Keira Walsh focuses on England amid Barcelona transfer speculation
Keira Walsh sidestepped questions about her club future as she prepares to win a 50th senior England cap against Luxembourg in front of a sell-out crowd at Stoke on Tuesday night.
The Manchester City midfielder has been the subject of an intense pursuit by Barcelona this summer and, addressing the media at St George’s Park, did little to quash suggestions that she could spend the coming season in Spain.
“My focus is on England right now,” was all Walsh would say on the matter as she looked forward to the Lionesses’ first match on home soil since winning Euro 2022 at Wembley in July.
With Sarina Wiegman’s side having already qualified for next summer’s World Cup in Australia and New Zealand thanks to Saturday’s 2-0 win in Austria, the result of Tuesday’s concluding qualifier is academic but it would be a major shock if the Lionesses were to lose for the first time on Wiegman’s watch.
The ruthless efficiency which has seen England win all of their nine World Cup qualifying Group D games to date, scoring 70 goals and conceding none, has been mirrored by Walsh’s own personal performances and she believes Wiegman should take the credit. “I’ve found a bit of consistency under Sarina,” said the 25-year-old. “I probably struggled with that a little bit before she came in.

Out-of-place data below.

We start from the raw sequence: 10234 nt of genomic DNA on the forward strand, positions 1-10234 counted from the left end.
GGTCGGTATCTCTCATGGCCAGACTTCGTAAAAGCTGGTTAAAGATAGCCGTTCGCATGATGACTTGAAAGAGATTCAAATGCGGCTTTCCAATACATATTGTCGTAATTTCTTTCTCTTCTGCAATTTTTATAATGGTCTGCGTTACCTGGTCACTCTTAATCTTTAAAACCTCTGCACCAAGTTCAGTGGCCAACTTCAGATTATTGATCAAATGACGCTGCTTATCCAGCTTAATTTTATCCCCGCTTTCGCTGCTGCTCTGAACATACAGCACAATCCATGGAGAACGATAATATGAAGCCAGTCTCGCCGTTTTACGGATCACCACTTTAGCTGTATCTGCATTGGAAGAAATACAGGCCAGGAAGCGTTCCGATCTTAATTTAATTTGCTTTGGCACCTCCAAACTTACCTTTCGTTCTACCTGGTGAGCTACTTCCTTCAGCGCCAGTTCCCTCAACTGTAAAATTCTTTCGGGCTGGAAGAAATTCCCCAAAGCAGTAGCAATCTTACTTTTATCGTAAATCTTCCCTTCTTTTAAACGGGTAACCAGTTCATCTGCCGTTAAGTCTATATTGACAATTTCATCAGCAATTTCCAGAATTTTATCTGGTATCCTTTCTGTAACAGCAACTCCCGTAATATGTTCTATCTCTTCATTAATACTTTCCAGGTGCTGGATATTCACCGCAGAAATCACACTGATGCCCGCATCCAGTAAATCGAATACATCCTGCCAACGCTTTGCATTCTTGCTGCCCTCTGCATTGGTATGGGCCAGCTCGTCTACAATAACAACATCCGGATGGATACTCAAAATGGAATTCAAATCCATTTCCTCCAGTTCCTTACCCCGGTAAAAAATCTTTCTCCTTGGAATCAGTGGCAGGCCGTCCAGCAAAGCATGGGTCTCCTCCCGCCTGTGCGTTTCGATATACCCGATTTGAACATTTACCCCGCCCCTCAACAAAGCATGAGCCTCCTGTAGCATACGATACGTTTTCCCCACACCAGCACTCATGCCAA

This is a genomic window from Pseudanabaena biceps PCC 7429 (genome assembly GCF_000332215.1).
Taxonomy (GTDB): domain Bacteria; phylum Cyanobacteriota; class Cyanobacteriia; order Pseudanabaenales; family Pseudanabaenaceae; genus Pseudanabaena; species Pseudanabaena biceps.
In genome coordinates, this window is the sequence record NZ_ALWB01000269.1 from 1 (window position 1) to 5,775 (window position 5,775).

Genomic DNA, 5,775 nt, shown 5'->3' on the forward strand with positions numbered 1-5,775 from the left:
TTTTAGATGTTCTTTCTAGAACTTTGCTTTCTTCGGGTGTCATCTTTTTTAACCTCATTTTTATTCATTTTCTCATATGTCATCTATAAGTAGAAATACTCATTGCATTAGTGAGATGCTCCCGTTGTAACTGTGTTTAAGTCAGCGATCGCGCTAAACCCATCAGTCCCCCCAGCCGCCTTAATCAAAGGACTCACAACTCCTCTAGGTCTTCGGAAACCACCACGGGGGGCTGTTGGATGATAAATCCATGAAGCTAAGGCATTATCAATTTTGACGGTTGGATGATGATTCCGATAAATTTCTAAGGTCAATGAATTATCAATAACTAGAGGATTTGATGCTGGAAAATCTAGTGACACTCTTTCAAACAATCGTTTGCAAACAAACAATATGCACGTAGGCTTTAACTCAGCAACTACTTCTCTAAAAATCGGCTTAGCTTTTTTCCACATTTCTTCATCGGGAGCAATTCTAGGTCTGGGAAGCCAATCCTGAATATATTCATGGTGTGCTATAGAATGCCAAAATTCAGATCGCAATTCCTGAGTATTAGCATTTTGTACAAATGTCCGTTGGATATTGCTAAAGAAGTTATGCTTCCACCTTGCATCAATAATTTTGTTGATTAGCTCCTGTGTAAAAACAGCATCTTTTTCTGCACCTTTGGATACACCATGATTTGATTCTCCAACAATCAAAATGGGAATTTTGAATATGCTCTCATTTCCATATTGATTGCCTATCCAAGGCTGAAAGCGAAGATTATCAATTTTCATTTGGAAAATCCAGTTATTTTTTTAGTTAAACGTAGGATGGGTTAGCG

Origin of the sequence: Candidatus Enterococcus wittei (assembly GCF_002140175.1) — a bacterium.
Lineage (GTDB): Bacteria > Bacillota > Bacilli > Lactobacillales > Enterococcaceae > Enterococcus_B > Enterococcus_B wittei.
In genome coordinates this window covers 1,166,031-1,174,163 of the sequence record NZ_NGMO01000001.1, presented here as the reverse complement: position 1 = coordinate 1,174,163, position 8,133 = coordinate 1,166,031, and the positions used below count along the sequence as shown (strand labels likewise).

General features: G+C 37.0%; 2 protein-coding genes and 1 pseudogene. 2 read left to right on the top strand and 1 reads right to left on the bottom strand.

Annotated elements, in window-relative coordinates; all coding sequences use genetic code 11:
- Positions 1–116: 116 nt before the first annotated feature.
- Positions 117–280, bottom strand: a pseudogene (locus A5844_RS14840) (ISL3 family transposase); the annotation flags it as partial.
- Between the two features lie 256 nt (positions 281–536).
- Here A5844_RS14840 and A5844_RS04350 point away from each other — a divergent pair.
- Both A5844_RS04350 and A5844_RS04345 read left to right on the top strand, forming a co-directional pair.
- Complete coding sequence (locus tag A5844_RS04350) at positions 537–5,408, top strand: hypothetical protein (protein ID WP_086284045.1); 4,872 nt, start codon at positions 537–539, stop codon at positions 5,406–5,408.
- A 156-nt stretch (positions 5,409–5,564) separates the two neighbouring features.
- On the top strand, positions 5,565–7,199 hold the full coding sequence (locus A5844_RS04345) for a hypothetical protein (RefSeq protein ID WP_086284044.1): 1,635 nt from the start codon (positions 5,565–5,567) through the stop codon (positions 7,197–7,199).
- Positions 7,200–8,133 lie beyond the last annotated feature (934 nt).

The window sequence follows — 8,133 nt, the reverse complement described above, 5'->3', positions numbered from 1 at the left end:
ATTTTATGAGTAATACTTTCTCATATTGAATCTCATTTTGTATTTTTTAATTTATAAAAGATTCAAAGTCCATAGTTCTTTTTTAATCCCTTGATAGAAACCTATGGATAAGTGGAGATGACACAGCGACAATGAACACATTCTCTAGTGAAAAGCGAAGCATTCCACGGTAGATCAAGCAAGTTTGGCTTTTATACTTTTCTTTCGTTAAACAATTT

“She’s given me the confidence to go and play my game. I think it’s just about carrying on this consistency and the form I found at the Euros now.”
Wiegman resisted rotating her first XI during Euro 2022 but, well aware of the perils of potential burnout, is likely to make some alterations against a Luxembourg side ranked 117th in the world and beaten 10-0 by England last September.
“You might expect some changes,” said England’s manager. “But 30,000 people are coming to watch us so we really want to show again our [best] game and make a little celebration.
“I expect again a very energetic team that really wants to score lots of goals and – of course – concede none. We want to be in possession as much as possible because Luxembourg’s level compared to ours, there’s a big difference, so we should show that. We want to get a good win.”
England registered their record competitive victory – 20-0 – against Latvia last November and Wiegman admitted to harbouring slightly mixed feelings about such one-sided outcomes in the currently still imbalanced international women’s football sphere.
“I think sometimes a bigger score is OK, but when that’s all the time, you must question yourself: ‘Is that good for the team that loses that much, and for the team that wins that much?’” she said. “And if it’s not an exception but more a rule then you might want to make some changes [to the format of qualifying competitions] for the benefit of the game in both countries. That discussion’s been going on for a while with Fifa and Uefa, so we’ll see where it brings us.”